Monday, May 22, 2017

Quimper Pottery

10 comments
You are in for a treat today touring my neighbors kitchen. She collects Quimper Pottery and this is just one set of shelves.
Her azalea standards were so pretty I wanted to share them too.

Meet my neighbor, Sally.


Sally designed her kitchen when she built her house with her Quimper collection in mind.


Quimper pottery is all hand painted pottery made by artisans in Quimper, France.  Each piece is therefore unique.


Sally's collection began when a Secret Santa partner gave her a reproduction Quimper plate around 1990.
Some interesting facts about Quimper : The pronunciation  of Quimper is kem-pair or kam-pair.

Quimper pottery has a long history. Tin glazed, hand painted pottery has been made in Quimper, France, since the late seventeenth century. Most of the early pieces are unmarked. The earliest firm, founded in 1685 by Jean Baptiste Bousquet, was known as HB Quimper. Another firm, founded in 1772 by Francois Eloury, was known as Porquier. The third firm, founded by Guillaume Dumaine in 1778, was known as HR or Henriot Quimper. All three firms made similar pottery decorated with designs of Breton peasants and sea and flower motifs. The Eloury( Porquier) and Dumaine (Henriot) firms merged in 1913. Bousquet(HB) merged with the others in 1968. The group was sold to a United States family in 1984. More changes followed, and in 2011 Jean-Pierre Le Goff became the owner and the name was changed to Henriot-Quimper. The French firm has been called Societe Nouvelle des Faienceries de Quimper HB Henriot since March 1984. Pottery was made in Quipmer when the city was part of the Roman Empire, long before-tin-glazed pottery was being made. Source -  Kovels.com

I am not an authority on Quimper and the more I study the more I find there is to learn. I googled history of Quimper pottery and  I found a lengthy NY times article written in 1986 that explained the details of the sale of the french company to an american couple from Stonington, Connecticut. It's history is quite complicated and I do not know it's current status. Feel free to jump in and share any knowledge you have.

This book of Sally's about Quimper Pottery was helpful in this post.


My main focus in this post is to share Sally's collection but I thought you might be interested in a a little history about the factories.

This french faience oyster plate on the shelf is one of Sally's favorites.
 The Quimper salt and peppers have so much personality I think. Sally pointed out that the candlesticks were not Quimper but that did not matter to her nor does it to me. I like their shape and design and they compliment her collection of Quimper.


The clay dolls with fabric clothing on the shelf are called " santons" which means "little saints." They are from the Provence region bought in Aix and were gifts from a relative. The french doctor was appropriate since Sally's husband is a doctor.  Sally feels the clay dolls add to the feel of the Quimper.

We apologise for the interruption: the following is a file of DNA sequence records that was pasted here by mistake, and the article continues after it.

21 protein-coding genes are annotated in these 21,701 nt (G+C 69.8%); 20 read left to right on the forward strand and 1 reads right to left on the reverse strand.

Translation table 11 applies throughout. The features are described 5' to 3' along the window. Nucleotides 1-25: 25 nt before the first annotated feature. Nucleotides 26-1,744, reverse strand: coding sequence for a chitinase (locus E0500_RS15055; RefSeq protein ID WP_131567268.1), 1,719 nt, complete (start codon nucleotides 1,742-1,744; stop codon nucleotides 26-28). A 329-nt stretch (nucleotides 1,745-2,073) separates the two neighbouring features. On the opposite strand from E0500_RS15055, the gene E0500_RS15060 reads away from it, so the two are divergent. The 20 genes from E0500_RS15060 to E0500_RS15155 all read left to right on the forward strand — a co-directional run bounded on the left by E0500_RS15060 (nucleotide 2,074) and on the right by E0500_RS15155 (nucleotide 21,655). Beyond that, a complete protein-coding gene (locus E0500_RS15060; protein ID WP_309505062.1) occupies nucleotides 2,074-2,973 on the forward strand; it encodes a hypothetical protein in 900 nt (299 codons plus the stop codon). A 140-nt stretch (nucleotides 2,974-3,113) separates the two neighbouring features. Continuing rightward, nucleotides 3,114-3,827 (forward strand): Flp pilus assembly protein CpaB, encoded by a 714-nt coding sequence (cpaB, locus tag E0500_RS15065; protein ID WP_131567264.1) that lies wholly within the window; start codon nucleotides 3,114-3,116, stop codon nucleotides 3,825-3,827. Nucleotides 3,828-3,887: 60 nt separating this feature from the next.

The portrait busts add interest and color to her collection.


Biniou means bagpipe in the Breton language.  The man appears to be playing a bombarde and the lady the bagpipes. 


I can see why collecting would be fun and addictive can't you?


Porrigers or lug bowls are some of the  first pieces Sally bought. She was told they were painted in the 1800's.
 Faience egg cup bottom
Pair of egg cups
Covered cheese dish

Alder wood with the look of pine was chosen for the kitchen cabinets so it would highlight the Quimper.
Notice the inkwell on the top shelf which really deserved a close up picture.

This piece is part of a pair of old Quimper salt and pepper shakers bought in Maine.

Japanese Majolica are favorite companions to Sally's Quimper.

The lovely Quimper Ste. Anne statue was purchased in Mont-Saint- Michel. The figure on the right is also Quimper and was bought in an antique shop in Paris.


I love the detailing on these teapots. So awesome each piece is hand painted!

A favorite piece of Sally's is this quintal, or five fingered vase, banded in the middle with the interesting ziz zag pattern. She likes the unusual color of the vase and the man's costume are also not the usual colors.




Lovely fish plates with Breton man and Bretonne with intricate detailing.


 Plates were bought in Mont- Saint-Michel in the early 2000's.


The Breton man on this basket is playing a bombarde which is a woodwind instrument used to play traditional Breton music. 

This is HB Quimper.


 Japanese majolica salt and pepper shakers mix well with the french tiles.


Sally handpicked all the tiles from a tile store's cache for her kitchen long before items were available on the internet. They are hand painted but not Quimper. The salt container is  also a reproduction.

Sally mixes cobalt bottles and polish pottery well with her Quimper pieces.


The powder room off the kitchen is decorated in traditional french country yellow and blue wallpaper with Quimper pottery and accessories.

 Even a new waste basket with the french bretons was ordered from the Quimper store in the U.S.
 I am fascinated with the old french costumes. The colorful puffy pants worn by the men are called bragoubraz  and the ladies wear high starched coiffes or headdresses. I found this information and some of the other terms used in this post in the book, Quimper Pottery by Ann Marie O'Neil.



 

Have you enjoyed Sally's kitchen tour? Do you know anyone who collects Quimper pottery? I know two blogger friends, Sarah @Hyacinths for the Soul and Emily @The French Hutch that are collectors. I am amazed at how much there is to learn about this art and collecting.

Have a wonderful week.

Joining: 
Metamorphosis Monday   Botanic Bleu  Show and Share  The Scoop  Celebrate and Decorate  Inspire Me Tuesday  Wow Us Wednesday  Tablescape Thursday  Share Your Style Party  Thoughts of Home  Foodie Friday  Feathered Nest Friday  Dishing It & Digging It   Calypso in the CountrySunday's At Home